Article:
release(); } void createNewPizzaProduct() { m_pizza = make_unique<Pizza_Product>(); } virtual void buildDough() = 0; virtual void buildSauce() = 0; virtual void buildTop() = 0;protected: unique_ptr<Pizza_Product> m_pizza;};Concrete Builders:Two examples of concrete builders and two representations of a pizza.

They both implement their own build methods using the m_pizza object from the parent class (Abstract builder)class Margherita_ConcreteBuilder : public Pizza_Builder{public: virtual void buildDough() { m_pizza->setDough("cross"); } virtual void buildSauce() { m_pizza->setSauce("tomato"); } virtual void buildTop() { m_pizza->setTopping("mozzarela+basil"); }};class Spicy_ConcreteBuilder : public Pizza_Builder{public: virtual void buildDough() { m_pizza->setDough("pan baked"); } virtual void buildSauce() { m_pizza->setSauce("tomato+chilli"); } virtual void buildTop(){ m_pizza->setTopping("pepperoni+salami"); }};Director:This class puts everything together.

It has a Pizza_Builder variable.

It uses the makePizza()to receive a concrete builder as a parameter.

Then calls the build operations which work for both representations accordingly.

Therefore we achieve the purpose of having one construction-code to represent different types of pizzas.

The tastePizza()method is to print the contents of a pizza.

class Cook_Director{public: void tastePizza(){ m_pizzaBuilder->getPizza()->taste(); }void makePizza(Pizza_Builder* pb) { m_pizzaBuilder = pb; m_pizzaBuilder->createNewPizzaProduct(); m_pizzaBuilder->buildDough(); m_pizzaBuilder->buildSauce(); m_pizzaBuilder->buildTop(); }private: Pizza_Builder* m_pizzaBuilder;};Main (client): The main method operates as the client(the same as the previous guides).

It is so easy for the client to be able to build different representations of a pizza.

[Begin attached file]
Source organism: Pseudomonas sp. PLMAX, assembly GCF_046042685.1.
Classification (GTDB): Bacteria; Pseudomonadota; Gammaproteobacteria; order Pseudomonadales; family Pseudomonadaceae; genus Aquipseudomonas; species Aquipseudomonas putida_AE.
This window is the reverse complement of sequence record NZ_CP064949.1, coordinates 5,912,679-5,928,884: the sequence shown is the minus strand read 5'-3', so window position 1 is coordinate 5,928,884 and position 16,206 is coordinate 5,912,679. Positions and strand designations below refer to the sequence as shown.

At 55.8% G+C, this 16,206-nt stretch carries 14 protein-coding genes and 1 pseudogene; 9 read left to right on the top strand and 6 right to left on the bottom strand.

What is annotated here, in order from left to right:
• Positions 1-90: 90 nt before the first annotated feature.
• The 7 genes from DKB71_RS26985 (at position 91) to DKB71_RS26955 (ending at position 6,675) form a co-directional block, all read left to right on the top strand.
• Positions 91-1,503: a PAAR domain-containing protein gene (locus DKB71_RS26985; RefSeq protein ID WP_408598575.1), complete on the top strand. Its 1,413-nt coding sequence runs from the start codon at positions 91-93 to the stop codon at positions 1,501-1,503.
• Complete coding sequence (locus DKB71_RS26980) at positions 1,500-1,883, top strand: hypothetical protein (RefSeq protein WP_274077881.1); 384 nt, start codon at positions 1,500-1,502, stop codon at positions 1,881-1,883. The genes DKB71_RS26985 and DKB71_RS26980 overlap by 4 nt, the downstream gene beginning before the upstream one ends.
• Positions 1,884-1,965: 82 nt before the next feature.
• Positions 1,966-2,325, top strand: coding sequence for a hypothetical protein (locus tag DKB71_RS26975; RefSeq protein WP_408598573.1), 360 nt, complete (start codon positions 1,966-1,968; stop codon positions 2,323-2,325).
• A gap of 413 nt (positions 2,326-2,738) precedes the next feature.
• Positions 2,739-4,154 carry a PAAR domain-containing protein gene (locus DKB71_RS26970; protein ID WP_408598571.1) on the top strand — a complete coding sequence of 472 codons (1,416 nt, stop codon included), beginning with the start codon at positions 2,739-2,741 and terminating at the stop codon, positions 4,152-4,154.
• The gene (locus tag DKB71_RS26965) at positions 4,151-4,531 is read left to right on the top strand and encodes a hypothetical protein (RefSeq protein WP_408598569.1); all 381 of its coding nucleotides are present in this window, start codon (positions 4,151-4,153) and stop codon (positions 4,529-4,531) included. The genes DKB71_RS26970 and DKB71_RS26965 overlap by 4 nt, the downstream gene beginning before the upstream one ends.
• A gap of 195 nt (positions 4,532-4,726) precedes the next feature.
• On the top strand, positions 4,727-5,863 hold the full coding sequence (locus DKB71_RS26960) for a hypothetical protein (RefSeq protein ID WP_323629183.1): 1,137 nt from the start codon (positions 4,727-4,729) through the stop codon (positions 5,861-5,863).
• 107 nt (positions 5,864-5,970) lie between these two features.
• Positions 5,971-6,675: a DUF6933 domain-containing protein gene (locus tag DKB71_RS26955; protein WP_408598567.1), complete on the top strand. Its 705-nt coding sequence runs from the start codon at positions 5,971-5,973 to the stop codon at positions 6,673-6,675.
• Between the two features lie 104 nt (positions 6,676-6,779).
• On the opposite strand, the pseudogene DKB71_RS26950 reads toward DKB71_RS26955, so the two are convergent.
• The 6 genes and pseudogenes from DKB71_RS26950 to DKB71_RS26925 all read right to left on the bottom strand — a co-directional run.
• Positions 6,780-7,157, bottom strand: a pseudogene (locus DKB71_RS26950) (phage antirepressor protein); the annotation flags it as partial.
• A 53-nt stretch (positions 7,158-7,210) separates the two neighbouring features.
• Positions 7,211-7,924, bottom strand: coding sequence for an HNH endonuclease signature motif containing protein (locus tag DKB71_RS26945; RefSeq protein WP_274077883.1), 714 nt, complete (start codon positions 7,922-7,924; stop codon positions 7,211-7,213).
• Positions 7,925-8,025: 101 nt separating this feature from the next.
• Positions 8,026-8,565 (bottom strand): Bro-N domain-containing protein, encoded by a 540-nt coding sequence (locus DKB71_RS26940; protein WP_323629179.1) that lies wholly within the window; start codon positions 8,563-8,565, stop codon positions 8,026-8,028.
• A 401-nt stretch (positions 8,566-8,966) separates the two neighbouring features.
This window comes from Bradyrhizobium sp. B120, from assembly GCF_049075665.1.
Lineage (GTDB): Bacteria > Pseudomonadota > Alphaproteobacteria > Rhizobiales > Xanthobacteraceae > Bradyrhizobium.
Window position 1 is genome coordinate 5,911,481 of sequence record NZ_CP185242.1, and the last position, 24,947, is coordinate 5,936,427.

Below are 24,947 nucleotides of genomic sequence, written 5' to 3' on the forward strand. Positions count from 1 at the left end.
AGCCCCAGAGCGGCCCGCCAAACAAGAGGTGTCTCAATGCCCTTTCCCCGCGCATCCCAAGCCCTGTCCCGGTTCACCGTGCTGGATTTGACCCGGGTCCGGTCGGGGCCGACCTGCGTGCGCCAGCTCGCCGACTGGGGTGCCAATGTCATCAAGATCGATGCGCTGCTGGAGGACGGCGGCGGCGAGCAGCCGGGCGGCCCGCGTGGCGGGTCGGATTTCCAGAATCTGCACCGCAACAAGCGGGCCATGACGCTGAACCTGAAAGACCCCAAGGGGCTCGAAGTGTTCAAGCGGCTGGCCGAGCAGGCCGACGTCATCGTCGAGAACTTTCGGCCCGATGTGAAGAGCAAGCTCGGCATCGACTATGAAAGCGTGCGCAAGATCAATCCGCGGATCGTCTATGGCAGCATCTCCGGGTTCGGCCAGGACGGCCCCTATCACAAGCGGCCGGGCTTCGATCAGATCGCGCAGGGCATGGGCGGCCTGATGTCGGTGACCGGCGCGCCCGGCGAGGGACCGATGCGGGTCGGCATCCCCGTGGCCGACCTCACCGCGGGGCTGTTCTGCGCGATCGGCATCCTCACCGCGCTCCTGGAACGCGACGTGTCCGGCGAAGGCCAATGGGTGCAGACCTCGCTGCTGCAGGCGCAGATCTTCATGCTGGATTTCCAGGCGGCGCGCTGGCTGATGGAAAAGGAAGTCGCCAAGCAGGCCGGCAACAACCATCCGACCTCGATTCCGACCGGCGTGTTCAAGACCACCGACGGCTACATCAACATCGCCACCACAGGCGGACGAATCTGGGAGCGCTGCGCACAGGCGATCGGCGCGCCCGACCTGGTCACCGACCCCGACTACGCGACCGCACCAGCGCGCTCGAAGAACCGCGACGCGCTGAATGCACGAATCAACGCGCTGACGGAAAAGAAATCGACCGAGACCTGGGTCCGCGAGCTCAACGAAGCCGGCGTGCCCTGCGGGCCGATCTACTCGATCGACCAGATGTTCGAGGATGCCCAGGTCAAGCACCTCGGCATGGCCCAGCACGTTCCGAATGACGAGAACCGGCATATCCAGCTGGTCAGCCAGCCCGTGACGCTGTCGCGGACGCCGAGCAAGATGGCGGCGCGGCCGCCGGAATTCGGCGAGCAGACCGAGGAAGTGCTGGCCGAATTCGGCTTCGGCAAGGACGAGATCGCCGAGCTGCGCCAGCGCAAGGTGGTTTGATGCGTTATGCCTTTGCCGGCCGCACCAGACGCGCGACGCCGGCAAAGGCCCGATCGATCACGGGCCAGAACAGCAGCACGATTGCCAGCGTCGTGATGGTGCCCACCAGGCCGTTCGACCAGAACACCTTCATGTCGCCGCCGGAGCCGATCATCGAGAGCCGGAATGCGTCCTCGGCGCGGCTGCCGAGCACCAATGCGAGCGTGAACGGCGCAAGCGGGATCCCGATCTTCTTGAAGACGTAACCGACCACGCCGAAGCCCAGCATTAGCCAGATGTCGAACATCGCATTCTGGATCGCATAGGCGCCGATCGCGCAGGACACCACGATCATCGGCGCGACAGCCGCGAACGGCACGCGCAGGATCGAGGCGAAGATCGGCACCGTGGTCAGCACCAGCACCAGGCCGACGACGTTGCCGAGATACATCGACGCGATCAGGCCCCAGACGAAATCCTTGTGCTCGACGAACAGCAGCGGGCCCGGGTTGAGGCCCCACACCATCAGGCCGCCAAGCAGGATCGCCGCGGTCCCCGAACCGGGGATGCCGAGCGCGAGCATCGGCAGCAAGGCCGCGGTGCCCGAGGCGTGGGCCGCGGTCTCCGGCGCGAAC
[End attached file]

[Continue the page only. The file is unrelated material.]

We need the director, and then, by just passing two different concrete builders as a parameter to themakePizza, we will be able totaste two different types of pizzas.

int main(){ Cook_Director cook; Margherita_ConcreteBuilder margheritaBuilder; Spicy_ConcreteBuilder spicyPizzaBuilder; cook.

makePizza(&margheritaBuilder); cook.

tastePizza(); cook.

makePizza(&spicyPizzaBuilder); cook.

tastePizza();}// Output// Pizza with cross dough, tomato sauce and mozzarela+basil topping.

// Mmmmmmm.

// Pizza with pan baked dough, tomato+chilli sauce and// pepperoni+salami topping.


Let’s summarise the benefits of this pattern:There are many possible representations but only one common input.

We have a standard protocol for creating all possible representations.

The steps of this protocol are clearly exposed by a Builder interface.

There is one derived concrete class for each target representation.

It is easy for a developer to add a new self-maintained and independent representation (of a Pizza) without the fear of breaking something else.

The client can simply register the ConcreteBuilder to the Director and get the expected representation.

The next blog will be a quick guide to the Decorator design pattern.

It is a structural pattern which is a must have to your knowledge repository.

Don’t forget to like/clap my blog-post and follow my account.

This is to give me the satisfaction that I helped some fellow developers and push me to keep on writing.

If there is a specific design pattern that you would like to learn about then let me know in the comments below so I can provide it for you in the next few weeks.

Other quick-guides on design patterns:Design Patterns — A quick guide to Abstract Factory.

Design Patterns — A quick guide to Singleton Pattern.

Design Patterns — A quick guide to Facade Pattern.

Design Patterns — A quick guide to Observer Pattern.

Design Patterns — A quick guide to Bridge Pattern.